• Restrict your content to your site, so if other people steal it and embed it on their websites, people won’t be able to play that video.
  • Don’t hide video files behind Javascript: Google can index and crawl some Javascript but not all.
  • Add supporting text (in HTML) to your video, just like closed captions in YouTube.
  • Submit a Video XML Sitemap, which tells Google what image to display  in the rich snippets, as well as other information (e.g. metadata, links).


This is a SEO-powered approach. You can get links to your video in 3 ways:

  • Embedding content: this doesn’t happen often, and it only occurs when it’s social media londondirectly relevant and valuable
  • Links to video files
  • General domain links

If you choose this approach, you still need to secure your own content with third-party of self-hosting solutions.

A great way to create great videos is by using infographics: use a motion or other editing software to turn an infographic that didn’t do quite well into a great video.

Question Time 

To conclude, Phil answered some of the questions he was asked on Twitter, as well as some from the audience.

Q. I’ve made quite a few videos on YouTube and people have embedded them, but I have no links since they all link back to YouTube. How do I fix that?

A. Go back to everyone who’s embedded that content with a secure hosted service and get them to add a link to the relevant page on your site.

Q. I have no budget and I’m not sure if YouTube is the best option for me. What can I do?

A. Consider embedding custom YouTube playlists on your site. You can curate a playlist of any video, add some supporting text, and embed it on your site.

Q. How can I promote a music band using YouTube?

A. Create a YouTube channel and become a YouTube partner. Once you’ve set yourself up on iTunes, Amazon, and created some merchandise on Cafepress, set up a YouTube “merch store” and upload all your songs and music videos. By doing so, your viewers will see a link to your iTunes single or even a link to buy the tickets to your next gig. If you don’t have music videos for your songs, use a static image and still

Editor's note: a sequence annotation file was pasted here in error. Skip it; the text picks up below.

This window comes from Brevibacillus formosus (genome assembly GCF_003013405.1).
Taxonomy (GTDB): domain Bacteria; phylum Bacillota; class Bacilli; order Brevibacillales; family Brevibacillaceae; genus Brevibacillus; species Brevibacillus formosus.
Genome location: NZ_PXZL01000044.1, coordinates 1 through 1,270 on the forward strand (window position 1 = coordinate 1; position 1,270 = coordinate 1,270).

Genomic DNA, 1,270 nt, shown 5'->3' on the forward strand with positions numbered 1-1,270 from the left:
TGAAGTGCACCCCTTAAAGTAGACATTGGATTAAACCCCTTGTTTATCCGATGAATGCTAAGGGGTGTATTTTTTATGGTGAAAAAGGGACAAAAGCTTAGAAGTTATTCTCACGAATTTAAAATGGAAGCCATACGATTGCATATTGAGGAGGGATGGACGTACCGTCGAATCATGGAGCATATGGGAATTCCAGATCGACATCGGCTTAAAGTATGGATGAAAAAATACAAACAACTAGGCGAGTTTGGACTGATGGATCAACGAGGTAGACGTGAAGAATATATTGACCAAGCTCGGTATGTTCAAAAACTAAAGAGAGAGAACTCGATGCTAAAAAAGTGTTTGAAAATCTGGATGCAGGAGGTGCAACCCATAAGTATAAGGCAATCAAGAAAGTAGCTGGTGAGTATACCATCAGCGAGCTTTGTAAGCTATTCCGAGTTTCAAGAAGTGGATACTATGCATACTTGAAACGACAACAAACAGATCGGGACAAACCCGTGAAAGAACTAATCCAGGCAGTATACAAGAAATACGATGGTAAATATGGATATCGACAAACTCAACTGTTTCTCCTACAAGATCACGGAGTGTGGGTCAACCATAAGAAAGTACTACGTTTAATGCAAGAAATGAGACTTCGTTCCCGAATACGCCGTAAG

Q. I like the idea of video marketing but I have very limited budget. How can I get a promo video done for my startup?

A. First of all, think about who your audience is, then work out what other people in the industry have done, just as a guidance. If you do decide to create a promo video, you can get a media student to do this for you. A good place to find them is on forums – animation forums, design forums etc.

Q. Aside from YouTube, what are the best places to post your videos to get brand impressions?

A. YouTube is not the only place to showcase your video content: there are several other websites (depending on your needs), such as Vimeo (not great for promotional content), Metacafe, Videojug, Dailymotion, WonderHowTo.

Q. Is there a link between the three approaches?

A. Yes, but it’s hard to achieve the three together as there is not a clear link between the three. The main thing is finding out what you’re trying to achieve from video marketing, and then you’ll see how to achieve the right approach you really need.

My Views

This meetup was definitely useful in a lot of ways and it had something for everyone, even those who never thought of using videos as part of their strategy. The meetup covered the various aspects of video marketing and how it can appeal to bloggers, startups, big companies and small businesses. At the moment I don’t think I’m going to use videos for my blog, though it’s definitely something that I would consider in future, for product reviews or interviews for instance.

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About Ben Donkor

Ben Donkor is a Social Media Analyst at Link Humans and Microsoft. He blogs about social media, technology and startups ( He can be contacted on Twitter at @FR314.